What Creativity Isn't: The Presumptions of Instrumental and Individual Justifications for Creativity in Education
David Bourget (Western Ontario)
David Chalmers (ANU, NYU)
Rafael De Clercq
Jack Alan Reynolds
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British Journal of Educational Studies 53 (2):148 - 167 (2005)
Creativity is a popular but heterogeneous word in educational parlance these days. By looking at a selection of recent discourses that refer to creativity to sustain their positions, the paper suggests that two key themes emerge, both with questionable assumptions. Romantic individualists would return us to a naïve bygone age of authentic self-expression, while politicians and economists would use the term instrumentally by binding it to the future needs of the workforce without questioning substantive issues. Cultural theories of creativity indicate pathways out.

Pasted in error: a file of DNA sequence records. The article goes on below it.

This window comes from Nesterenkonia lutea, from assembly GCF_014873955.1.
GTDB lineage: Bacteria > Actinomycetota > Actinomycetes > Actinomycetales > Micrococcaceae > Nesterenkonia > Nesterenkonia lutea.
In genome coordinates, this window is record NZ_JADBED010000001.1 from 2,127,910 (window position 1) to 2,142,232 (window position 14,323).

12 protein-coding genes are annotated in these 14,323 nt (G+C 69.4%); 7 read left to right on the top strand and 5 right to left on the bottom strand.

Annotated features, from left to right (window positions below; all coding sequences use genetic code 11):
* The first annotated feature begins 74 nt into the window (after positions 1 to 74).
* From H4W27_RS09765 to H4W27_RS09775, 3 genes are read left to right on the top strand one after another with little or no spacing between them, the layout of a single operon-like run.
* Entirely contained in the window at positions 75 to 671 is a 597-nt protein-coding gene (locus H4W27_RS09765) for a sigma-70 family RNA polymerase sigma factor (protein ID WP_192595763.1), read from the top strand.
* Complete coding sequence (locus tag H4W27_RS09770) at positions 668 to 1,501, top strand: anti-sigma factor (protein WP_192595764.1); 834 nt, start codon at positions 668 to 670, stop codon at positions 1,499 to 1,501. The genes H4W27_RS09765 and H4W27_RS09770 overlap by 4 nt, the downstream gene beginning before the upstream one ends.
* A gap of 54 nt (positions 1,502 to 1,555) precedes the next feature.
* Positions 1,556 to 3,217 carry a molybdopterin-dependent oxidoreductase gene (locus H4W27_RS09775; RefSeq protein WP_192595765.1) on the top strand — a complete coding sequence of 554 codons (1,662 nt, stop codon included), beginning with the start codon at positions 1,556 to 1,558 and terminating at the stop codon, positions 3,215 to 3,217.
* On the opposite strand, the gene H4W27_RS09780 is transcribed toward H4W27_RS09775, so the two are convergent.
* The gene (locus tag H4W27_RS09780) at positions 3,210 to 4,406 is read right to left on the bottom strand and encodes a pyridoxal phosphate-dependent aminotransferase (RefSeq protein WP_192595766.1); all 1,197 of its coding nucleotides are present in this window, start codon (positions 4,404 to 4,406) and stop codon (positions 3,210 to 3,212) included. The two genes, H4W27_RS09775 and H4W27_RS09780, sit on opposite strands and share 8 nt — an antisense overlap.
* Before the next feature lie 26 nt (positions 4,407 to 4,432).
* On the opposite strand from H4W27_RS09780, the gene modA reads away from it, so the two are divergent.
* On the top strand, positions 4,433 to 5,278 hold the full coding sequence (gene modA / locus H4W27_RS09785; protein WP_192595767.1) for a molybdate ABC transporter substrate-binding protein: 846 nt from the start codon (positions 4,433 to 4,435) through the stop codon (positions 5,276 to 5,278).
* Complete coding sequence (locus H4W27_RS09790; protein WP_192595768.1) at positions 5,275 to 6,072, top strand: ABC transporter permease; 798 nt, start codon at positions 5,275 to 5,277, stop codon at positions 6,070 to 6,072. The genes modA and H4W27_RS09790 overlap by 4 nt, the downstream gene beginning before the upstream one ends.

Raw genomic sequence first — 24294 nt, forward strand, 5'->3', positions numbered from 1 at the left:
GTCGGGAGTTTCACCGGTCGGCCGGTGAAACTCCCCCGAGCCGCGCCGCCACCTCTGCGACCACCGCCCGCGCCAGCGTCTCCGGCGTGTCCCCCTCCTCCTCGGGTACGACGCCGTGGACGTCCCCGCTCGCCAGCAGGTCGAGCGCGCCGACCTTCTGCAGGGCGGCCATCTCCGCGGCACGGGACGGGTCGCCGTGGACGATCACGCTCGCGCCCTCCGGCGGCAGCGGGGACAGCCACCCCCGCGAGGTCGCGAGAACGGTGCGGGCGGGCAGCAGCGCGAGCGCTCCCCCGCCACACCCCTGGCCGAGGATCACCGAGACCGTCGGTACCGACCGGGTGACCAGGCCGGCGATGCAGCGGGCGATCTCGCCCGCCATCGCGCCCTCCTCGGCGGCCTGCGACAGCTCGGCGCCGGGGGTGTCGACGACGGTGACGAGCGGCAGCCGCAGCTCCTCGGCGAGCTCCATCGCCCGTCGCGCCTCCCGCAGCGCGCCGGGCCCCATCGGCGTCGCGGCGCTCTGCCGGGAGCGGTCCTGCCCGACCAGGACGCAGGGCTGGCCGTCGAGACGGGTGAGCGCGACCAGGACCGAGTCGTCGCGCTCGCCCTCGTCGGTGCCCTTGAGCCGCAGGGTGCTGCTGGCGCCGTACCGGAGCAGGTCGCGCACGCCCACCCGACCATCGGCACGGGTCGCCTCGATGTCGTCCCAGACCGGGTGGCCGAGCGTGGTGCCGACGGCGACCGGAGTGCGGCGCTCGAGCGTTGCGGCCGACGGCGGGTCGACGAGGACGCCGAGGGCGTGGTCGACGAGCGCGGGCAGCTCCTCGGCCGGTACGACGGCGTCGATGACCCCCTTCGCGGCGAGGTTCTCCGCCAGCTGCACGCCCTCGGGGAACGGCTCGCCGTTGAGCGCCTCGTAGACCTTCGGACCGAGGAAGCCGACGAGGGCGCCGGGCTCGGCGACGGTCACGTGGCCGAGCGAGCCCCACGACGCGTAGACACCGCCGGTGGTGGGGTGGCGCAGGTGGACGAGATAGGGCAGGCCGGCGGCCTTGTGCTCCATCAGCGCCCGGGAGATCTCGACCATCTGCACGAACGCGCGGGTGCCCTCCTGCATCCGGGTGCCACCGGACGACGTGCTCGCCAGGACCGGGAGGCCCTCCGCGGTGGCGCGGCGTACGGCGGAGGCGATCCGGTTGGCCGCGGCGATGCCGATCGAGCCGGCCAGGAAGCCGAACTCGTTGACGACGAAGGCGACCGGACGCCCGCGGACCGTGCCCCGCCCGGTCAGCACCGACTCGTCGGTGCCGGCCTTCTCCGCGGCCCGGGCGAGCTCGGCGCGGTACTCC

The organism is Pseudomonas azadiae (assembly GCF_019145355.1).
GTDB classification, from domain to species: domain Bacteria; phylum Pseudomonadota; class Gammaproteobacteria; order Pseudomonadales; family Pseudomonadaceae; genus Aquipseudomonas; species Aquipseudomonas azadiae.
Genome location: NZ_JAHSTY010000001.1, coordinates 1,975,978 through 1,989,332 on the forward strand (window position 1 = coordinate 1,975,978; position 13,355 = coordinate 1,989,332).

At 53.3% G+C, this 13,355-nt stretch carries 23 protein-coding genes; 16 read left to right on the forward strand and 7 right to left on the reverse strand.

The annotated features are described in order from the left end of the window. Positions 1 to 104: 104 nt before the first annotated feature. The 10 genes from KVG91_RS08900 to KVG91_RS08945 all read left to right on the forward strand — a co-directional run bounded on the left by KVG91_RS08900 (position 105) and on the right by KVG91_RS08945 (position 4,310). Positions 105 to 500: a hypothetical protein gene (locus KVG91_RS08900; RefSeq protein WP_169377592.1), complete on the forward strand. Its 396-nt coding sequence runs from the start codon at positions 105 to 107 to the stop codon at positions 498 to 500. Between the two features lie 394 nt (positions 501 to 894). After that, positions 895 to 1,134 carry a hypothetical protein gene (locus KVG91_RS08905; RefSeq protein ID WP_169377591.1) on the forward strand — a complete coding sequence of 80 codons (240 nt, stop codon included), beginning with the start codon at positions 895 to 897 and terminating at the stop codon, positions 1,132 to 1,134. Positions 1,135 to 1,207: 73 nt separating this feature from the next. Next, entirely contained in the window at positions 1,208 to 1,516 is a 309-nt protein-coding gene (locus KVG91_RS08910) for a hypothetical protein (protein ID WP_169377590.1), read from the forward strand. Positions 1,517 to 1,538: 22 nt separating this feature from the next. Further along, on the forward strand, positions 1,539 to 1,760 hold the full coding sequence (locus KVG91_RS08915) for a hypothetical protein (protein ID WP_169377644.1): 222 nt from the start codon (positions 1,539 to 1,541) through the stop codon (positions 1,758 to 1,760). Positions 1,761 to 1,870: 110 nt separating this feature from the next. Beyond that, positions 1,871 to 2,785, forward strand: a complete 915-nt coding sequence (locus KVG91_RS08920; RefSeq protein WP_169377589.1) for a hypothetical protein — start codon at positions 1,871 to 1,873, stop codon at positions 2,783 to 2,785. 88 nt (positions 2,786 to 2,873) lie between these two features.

|Keywords||creativity education romantic individualism instrumentalism|
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References found in this work BETA
Jürgen Habermas (1978/1971). Knowledge and Human Interests. Heinemann Educational.
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Max Horkheimer (1974). Critique of Instrumental Reason. New York,Seabury Press.
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